We must not box ourselves into a false choice. Instead, we should embrace both openness and equip our people with the experience and skills to succeed – this is how we will thrive in a rapidly evolving world. This way, our workers can remain confident about their position in the world, and know that they can continue to make a difference – not just when they are fresh out of school, but throughout life. To all of you in the audience – your future is brimming with promise. Your education is preparing you well. Your multicultural upbringing gives you a great advantage in a diverse world. It gives you a better appreciation of our region, and enables you to better pursue new opportunities that Asia has to offer. I urge all of you to make the best of the opportunities out there, and unleash your creative capacity. Think beyond just ourselves, but also how we can make a difference to the world. This is the best way for Singapore and Singaporeans to continue thriving in a more inter-connected, inter-dependent and technologically advanced world.  

Social Compact

The third strength I would like to share is our social compact. In Singapore, our founding leaders knew that for all Singaporeans to feel a sense of belonging and ownership, everyone must have a stake in our country. Education was a basic starting point. Our investment in education enabled our people to take on the better jobs that came with investments, and better pay. Through our public housing scheme, most families – including lower-income households – could own their homes. Their HDB flat became a vital asset. As we grew, we layered on additional safety nets and invested more in our people.

We took a different path from more developed economies, partly because we had very limited resources. We forged a social compact that is fair across generations, while providing strong support for those who need it. We did not blindly copy the generous welfare systems in many developed economies, created during the exuberance of the postwar economic boom, which soon became unaffordable. Countries that did piled on unsustainable debt. Unfunded pension liabilities are in the trillions of dollars. These societies now face hard choices of scaling back benefits or ballooning future tax burden – difficult choices, which often have a divisive effect on society. Unlike many developed countries, we inherited a social compact that has endured the test of time and that has united – rather than divided – our people.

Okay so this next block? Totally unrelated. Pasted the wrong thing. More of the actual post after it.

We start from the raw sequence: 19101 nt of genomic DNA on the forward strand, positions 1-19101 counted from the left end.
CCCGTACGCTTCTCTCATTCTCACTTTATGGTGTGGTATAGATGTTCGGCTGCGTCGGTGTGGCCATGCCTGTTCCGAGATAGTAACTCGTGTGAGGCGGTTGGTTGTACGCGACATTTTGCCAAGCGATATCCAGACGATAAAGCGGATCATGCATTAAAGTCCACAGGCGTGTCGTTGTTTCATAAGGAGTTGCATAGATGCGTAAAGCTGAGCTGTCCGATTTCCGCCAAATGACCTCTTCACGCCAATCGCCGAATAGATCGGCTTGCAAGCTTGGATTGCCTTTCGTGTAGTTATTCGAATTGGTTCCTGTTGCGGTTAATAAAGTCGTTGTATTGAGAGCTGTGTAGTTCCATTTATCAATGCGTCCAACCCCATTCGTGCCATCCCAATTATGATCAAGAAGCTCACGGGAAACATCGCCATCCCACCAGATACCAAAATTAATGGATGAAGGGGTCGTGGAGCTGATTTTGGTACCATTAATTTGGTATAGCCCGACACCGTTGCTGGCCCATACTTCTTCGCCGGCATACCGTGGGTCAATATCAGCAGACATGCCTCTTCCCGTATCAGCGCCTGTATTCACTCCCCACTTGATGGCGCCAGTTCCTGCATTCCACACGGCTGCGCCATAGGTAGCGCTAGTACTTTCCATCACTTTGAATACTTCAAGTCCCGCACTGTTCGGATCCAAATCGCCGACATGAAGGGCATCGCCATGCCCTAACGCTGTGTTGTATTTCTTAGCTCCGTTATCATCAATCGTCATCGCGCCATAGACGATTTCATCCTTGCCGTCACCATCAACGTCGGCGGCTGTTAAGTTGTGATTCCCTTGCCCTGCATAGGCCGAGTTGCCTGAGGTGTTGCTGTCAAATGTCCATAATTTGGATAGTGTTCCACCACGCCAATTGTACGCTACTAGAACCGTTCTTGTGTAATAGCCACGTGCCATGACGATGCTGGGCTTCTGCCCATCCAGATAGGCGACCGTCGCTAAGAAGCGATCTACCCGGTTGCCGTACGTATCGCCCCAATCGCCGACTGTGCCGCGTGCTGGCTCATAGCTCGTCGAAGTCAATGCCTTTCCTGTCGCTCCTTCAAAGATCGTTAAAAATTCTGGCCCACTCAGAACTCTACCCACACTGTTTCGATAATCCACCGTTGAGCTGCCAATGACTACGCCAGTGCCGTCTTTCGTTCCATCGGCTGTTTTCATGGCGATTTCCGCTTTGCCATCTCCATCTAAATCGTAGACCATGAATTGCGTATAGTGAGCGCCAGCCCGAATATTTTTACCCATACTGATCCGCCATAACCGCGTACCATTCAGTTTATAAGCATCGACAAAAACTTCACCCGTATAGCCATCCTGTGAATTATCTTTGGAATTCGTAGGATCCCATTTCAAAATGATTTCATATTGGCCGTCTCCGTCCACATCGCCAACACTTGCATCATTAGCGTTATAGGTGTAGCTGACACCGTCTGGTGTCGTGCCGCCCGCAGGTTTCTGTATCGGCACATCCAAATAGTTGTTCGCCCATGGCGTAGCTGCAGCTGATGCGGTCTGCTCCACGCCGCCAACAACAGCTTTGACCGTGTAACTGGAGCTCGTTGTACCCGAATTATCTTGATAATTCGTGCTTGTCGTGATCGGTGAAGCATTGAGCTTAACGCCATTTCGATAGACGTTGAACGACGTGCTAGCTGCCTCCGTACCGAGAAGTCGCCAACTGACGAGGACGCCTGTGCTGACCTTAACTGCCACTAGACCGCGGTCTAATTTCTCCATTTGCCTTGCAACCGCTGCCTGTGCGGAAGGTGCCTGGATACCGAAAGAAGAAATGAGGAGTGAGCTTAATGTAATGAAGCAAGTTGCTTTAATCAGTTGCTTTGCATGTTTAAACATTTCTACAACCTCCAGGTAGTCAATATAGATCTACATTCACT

But how do we further strengthen our social compact, at a time when societies around the world are facing intensified stresses and divides? Let me highlight a few areas, and how we need to approach issues differently. One key area of focus is on our lower-wage workers. We top up the incomes of the bottom 30% of our workers through Workfare. But we did not stop there. Through the Progressive Wage Model, we set and raise their basic wages, and provided a ladder for them to take on larger roles. We are currently in the process of rolling out PWM to many more sectors.

But this is not something that Government alone can do. Everyone must play their part. Employers must help their workers upskill, and create better working environments. Consumers must also be prepared to pay a little more to uplift wages.